Considered the best book ever written about Haiti, now updated with a New Introduction, “After the Earthquake,” features first hand-reporting from Haiti weeks after the 2010 earthquake.
Through a series of personal journeys, each interwoven with scenes from Haiti’s extraordinary past, Amy Wilentz brings to life this turbulent and fascinating country. Opening with her arrival just days before the fall of Haiti’s President-for-Life, Jean-Claude “Baby Doc” Duvalier, Wilentz captures a country electric with the expectation of change: markets that bustle by day explode with gunfire at night; outlaws control country roads; farmers struggle to survive in a barren land; and belief in voodoo and the spirits of the ancestors remains as strong as ever.
The Rainy Season demystifies Haiti—a country and a people in cruel and capricious times. From the rebel priest Father Aristide and the street boys under his protection to the military strongmen who pass through the revolving door of power into the gleaming white presidential palace—and the buzzing international press corps members who jet in for a coup and leave the minute it’s over—Wilentz’s Haiti haunts the imagination.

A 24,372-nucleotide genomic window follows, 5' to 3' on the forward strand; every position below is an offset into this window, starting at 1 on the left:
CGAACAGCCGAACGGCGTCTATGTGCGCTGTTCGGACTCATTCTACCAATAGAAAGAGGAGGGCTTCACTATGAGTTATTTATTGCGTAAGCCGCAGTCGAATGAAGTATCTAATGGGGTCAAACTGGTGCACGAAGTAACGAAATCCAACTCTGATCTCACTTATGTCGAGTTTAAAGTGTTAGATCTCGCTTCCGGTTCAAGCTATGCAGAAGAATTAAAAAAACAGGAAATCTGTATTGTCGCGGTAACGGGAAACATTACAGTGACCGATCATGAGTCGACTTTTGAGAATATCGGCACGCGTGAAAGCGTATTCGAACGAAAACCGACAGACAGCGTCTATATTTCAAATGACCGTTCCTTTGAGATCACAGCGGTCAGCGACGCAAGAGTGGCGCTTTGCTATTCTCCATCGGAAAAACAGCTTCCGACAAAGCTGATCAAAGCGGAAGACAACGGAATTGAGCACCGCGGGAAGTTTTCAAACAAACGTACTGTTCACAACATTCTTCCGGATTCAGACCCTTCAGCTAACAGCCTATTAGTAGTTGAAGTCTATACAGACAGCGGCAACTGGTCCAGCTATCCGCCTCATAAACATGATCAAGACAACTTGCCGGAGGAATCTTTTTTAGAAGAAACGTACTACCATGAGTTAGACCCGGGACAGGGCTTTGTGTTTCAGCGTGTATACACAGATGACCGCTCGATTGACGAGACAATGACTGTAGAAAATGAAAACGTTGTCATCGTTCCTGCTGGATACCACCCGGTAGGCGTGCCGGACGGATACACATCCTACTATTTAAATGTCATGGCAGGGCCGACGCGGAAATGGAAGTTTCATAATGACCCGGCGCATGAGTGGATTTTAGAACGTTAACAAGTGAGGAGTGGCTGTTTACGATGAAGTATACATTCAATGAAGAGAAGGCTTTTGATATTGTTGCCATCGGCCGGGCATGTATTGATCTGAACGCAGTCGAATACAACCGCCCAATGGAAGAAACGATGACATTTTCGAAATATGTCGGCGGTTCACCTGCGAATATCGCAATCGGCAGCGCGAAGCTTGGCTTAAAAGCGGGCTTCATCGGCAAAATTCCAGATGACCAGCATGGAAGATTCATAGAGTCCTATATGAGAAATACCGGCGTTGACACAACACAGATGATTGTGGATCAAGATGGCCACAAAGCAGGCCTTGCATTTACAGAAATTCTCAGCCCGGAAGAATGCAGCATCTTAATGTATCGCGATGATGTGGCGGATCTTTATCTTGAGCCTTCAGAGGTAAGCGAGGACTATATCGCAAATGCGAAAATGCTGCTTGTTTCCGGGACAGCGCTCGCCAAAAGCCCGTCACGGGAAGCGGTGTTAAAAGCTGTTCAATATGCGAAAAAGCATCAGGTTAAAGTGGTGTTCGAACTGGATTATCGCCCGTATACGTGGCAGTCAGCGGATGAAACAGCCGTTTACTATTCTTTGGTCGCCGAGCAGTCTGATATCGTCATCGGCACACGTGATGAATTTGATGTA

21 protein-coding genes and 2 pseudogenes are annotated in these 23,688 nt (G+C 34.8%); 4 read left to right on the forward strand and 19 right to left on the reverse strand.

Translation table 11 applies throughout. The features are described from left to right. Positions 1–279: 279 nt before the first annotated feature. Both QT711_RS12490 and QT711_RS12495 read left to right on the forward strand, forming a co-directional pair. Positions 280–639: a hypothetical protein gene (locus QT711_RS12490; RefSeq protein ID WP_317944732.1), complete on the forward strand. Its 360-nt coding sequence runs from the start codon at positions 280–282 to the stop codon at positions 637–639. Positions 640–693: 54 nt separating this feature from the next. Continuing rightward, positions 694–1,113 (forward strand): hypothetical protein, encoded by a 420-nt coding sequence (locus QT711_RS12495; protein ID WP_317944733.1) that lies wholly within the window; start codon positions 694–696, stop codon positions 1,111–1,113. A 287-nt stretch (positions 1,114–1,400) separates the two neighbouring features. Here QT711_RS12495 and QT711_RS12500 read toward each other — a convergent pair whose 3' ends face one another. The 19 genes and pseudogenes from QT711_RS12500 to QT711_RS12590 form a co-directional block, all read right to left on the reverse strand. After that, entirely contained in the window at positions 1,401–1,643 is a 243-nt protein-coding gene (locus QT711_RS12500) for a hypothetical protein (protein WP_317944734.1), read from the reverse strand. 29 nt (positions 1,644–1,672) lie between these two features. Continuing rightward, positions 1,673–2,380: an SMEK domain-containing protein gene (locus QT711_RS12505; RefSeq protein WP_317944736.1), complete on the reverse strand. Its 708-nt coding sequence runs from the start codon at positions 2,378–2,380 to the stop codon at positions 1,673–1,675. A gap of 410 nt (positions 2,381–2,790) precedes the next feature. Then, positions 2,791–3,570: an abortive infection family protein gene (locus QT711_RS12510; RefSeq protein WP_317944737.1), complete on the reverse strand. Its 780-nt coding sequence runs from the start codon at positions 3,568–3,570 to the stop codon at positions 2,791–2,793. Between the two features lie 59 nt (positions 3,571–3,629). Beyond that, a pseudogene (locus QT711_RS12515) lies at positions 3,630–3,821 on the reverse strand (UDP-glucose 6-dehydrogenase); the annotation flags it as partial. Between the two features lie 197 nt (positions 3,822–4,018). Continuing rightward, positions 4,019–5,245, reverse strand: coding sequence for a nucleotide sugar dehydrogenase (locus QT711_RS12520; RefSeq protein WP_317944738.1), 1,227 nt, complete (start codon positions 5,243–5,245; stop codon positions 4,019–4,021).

In 1986, Jean-Claude ``Baby Doc'' Duvalier, Haiti's ``president-for-life,'' was forced to flee his country. A military junta had seized power, and the widespread feeling of unrest that had been brewing for years among the Haitian peasantry and the urban poor came to a boil, resulting in chaos: mass strikes, riots and other forms of violence. Wilentz's first book carefully, sensitively narrates these events in the first person, providing historical background when necessary, and telling the stories of Haitians from all walks of life, from the infamous ``Tontons Macoute''--a ruthless government-sponsored vigilante group--to voodoo priests (who speak at length of their magic), and including government officials, missionaries, intellectuals, workers and the unemployed. The former Time reporter's numerous visits to the island between 1986 and 1988 enrich her account with details of daily life, both in the dilapidated alleys and slums of Port-au-Prince and in remote villages tucked away in lush tropical mountains. Her vivid record of an important piece of contemporary world history captures the sad political and quotidian existence of an impoverished albeit physically beautiful country.